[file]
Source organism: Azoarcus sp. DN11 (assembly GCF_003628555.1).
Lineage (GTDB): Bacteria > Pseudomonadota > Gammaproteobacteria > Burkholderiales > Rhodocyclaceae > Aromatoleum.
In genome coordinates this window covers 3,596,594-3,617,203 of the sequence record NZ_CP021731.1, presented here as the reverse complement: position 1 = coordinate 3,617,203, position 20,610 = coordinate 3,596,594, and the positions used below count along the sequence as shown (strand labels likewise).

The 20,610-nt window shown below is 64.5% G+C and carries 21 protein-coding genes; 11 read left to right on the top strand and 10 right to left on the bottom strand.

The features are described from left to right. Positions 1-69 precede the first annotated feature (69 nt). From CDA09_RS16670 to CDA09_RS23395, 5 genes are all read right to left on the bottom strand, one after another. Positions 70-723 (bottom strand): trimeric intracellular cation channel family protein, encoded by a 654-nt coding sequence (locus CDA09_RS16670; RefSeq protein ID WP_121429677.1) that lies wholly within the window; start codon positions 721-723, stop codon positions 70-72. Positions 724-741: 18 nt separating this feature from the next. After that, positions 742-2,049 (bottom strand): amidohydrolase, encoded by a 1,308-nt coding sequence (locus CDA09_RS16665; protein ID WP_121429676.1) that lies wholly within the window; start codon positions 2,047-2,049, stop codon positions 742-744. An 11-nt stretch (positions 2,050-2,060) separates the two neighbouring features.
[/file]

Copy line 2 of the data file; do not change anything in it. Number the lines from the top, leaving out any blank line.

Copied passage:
Lineage (GTDB): Bacteria > Pseudomonadota > Gammaproteobacteria > Burkholderiales > Rhodocyclaceae > Aromatoleum.